Wenner Media

Veteran Celebrity Journalist Joins Us
June 1, 2002

Us magazine, which has undergone somewhat of a rebirth since Wenner Media named Bonnie Fuller editor-in-chief in February, named veteran celebrity journalist Jeanne Wolf among five new hires appointed to the staff. Wolf takes on the role of editor-at-large bringing with her a large network of contacts with Hollywood stars and power brokers. She has served as editor-at-large: entertainment for Redbook and has been a contributing editor with TV Guide magazine. Her television credits include Nightline, Good Morning America and E!, as well as an eponymous PBS show Jeanne Wolf With. Joining Wolf are Ken Baker, West Coast bureau chief, responsible for overseeing Hollywood magazine reporting;

RollingStone May Reformat
November 1, 2001

Since November of 1967, Rolling Stone's trademark format has been in place at the Wenner Media music magazine. But recently, the publisher has been considering a new model to replace even the revamp the publication received back in its January 1985 issue. According to Wenner Media, the magazine's sister magazine, Men's Journal, holds the prototype for Rolling Stone changes that may take place as soon as the next few months at an estimated cost of one million dollars. Instead of using the oversized, saddle-stitched format, the magazine may change into a perfect-bound, high-gloss publication with UV-coated cover stock and heavier paper, designed to attract younger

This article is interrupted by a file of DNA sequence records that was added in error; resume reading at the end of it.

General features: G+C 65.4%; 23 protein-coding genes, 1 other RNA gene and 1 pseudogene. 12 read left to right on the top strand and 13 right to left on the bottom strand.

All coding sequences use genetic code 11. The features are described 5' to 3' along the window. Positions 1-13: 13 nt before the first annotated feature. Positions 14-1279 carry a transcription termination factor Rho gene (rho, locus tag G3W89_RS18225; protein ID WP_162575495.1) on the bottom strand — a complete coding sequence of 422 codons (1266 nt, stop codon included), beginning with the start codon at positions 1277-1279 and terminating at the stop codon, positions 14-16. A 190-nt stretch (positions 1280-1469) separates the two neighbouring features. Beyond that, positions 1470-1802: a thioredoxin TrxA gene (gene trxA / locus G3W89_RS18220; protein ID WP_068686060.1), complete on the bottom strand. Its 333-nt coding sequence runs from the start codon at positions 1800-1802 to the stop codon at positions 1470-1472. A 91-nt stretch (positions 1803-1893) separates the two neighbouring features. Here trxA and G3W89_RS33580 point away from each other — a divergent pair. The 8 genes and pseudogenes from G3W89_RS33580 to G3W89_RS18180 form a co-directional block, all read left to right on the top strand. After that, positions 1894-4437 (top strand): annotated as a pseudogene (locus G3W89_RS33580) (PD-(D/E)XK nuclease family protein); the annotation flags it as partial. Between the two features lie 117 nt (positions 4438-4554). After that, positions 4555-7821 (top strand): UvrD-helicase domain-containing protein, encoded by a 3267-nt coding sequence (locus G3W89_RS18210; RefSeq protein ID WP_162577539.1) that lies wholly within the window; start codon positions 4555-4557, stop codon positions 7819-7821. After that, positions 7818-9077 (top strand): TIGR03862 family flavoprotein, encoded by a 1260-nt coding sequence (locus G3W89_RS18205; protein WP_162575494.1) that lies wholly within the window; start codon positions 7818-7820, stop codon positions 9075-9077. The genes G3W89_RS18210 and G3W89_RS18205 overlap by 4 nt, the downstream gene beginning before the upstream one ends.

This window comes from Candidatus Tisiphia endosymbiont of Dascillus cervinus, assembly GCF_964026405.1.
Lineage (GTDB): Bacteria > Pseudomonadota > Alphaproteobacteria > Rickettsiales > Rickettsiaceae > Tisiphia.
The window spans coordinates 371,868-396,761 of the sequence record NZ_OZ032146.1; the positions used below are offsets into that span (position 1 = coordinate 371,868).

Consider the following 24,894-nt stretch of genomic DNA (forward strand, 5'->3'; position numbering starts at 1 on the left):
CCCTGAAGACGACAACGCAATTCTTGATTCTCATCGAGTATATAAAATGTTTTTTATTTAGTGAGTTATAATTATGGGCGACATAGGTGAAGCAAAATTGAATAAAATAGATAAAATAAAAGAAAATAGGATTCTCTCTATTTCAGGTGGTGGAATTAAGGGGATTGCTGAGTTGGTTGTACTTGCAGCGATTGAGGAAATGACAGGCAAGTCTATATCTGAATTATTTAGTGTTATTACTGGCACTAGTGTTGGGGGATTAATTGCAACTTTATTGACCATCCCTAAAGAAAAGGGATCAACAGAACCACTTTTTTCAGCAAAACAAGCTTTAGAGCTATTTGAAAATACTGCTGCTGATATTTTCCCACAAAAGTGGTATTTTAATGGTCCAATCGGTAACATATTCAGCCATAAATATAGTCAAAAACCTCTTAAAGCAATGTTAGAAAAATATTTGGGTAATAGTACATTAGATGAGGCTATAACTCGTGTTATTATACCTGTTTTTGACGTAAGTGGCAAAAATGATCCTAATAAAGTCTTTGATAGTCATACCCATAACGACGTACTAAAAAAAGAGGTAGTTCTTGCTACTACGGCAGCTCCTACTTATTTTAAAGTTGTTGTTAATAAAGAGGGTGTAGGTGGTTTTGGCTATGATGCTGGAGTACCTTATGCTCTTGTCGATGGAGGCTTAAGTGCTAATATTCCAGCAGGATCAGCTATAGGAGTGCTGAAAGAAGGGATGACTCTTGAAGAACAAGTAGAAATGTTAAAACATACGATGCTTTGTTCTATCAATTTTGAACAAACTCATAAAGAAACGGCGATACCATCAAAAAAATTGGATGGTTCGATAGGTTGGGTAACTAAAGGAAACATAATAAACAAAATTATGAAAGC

Top Publishing News
March 9, 2001

New magazine launches, acquisitions and partnerships are common throughout today's publishing industry. To keep up with the latest news, the editors of PrintMedia InBox will provide you with updates every few weeks. To read more about the wide world of publishing, don't forget to visit PrintMedia's Publishers' Corner, an online niche dedicated to publishing announcements—everything from magazine success stories to extinctions. The following briefs are what's new now: The Walt Disney Company and Wenner Media formed a new entertainment publishing company, US Weekly LLC. Disney also acquired 50 percent ownership of US Weekly. The magazine and its new parent company will continue operations

Maxim Puts Out Blender
January 1, 2001

Dennis Publishing, godfather of men's magazines including Maxim and Stuff, launched a new title to corner the music business. Blender, a bi-monthly glossy, is designed for the twenty-something market of listening buyers and connoisseurs. Starting with a circulation of 400,000, Blender will compete with notables including Wenner Media's Rolling Stone magazine (circulation 1.25 million) and Vibe/Spin Ventures' Vibe and Spin magazines (combined circulation 1.25 plus). According to Dennis reports, Blender differentiates itself from other music mags by covering a wider variety of music genres, including hip-hop and rhythm and blues, according to reports. Banking on its huge success with Maxim, the hot-blooded men's

March Madness with ESPN Magazine
April 1, 1998

"March Madness" took on a whole new meaning for the people involved with the start-up production of ESPN The Magazine, a joint venture of Disney Publishing, ESPN Inc. and The Hearst Corp. After revealing initial launch plans for the biweekly sports magazine last spring, the publishers established starting lineups for the production and editorial teams be-tween May and November (with several players yet to be named at that point), which left about four months to get the premier issue to newsstands and subscribers by the March 11, 1998, deadline. ESPN's production personnel and partners shot and scored, delivering a 184-page (without paginating ad inserts